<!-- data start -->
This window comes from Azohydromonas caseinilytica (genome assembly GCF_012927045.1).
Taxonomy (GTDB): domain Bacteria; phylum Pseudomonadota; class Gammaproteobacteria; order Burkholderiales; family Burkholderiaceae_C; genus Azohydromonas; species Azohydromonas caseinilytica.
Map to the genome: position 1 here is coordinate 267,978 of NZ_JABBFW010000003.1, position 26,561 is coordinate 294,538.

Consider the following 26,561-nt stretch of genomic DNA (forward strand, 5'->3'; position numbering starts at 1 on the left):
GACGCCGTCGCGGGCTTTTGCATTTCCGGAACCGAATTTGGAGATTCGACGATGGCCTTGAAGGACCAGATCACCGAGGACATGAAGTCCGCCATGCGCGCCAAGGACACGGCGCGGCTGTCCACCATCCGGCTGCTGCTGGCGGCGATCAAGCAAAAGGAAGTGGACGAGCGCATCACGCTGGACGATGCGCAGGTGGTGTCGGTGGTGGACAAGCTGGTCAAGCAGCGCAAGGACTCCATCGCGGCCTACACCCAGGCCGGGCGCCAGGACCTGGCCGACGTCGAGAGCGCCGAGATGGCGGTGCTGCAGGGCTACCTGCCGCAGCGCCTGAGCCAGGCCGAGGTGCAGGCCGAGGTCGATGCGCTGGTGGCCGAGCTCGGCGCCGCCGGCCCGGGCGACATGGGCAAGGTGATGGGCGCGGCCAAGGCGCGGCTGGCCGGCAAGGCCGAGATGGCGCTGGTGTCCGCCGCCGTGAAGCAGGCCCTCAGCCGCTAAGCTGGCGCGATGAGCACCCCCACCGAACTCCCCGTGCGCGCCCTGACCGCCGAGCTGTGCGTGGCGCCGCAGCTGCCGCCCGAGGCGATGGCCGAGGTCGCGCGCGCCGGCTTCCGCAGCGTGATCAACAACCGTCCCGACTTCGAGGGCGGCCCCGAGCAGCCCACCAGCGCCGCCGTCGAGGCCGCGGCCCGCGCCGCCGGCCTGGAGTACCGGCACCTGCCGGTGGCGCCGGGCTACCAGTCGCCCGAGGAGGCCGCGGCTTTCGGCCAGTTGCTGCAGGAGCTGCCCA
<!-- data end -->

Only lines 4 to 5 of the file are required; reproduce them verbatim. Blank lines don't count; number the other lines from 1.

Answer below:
Consider the following 26,561-nt stretch of genomic DNA (forward strand, 5'->3'; position numbering starts at 1 on the left):
GACGCCGTCGCGGGCTTTTGCATTTCCGGAACCGAATTTGGAGATTCGACGATGGCCTTGAAGGACCAGATCACCGAGGACATGAAGTCCGCCATGCGCGCCAAGGACACGGCGCGGCTGTCCACCATCCGGCTGCTGCTGGCGGCGATCAAGCAAAAGGAAGTGGACGAGCGCATCACGCTGGACGATGCGCAGGTGGTGTCGGTGGTGGACAAGCTGGTCAAGCAGCGCAAGGACTCCATCGCGGCCTACACCCAGGCCGGGCGCCAGGACCTGGCCGACGTCGAGAGCGCCGAGATGGCGGTGCTGCAGGGCTACCTGCCGCAGCGCCTGAGCCAGGCCGAGGTGCAGGCCGAGGTCGATGCGCTGGTGGCCGAGCTCGGCGCCGCCGGCCCGGGCGACATGGGCAAGGTGATGGGCGCGGCCAAGGCGCGGCTGGCCGGCAAGGCCGAGATGGCGCTGGTGTCCGCCGCCGTGAAGCAGGCCCTCAGCCGCTAAGCTGGCGCGATGAGCACCCCCACCGAACTCCCCGTGCGCGCCCTGACCGCCGAGCTGTGCGTGGCGCCGCAGCTGCCGCCCGAGGCGATGGCCGAGGTCGCGCGCGCCGGCTTCCGCAGCGTGATCAACAACCGTCCCGACTTCGAGGGCGGCCCCGAGCAGCCCACCAGCGCCGCCGTCGAGGCCGCGGCCCGCGCCGCCGGCCTGGAGTACCGGCACCTGCCGGTGGCGCCGGGCTACCAGTCGCCCGAGGAGGCCGCGGCTTTCGGCCAGTTGCTGCAGGAGCTGCCCA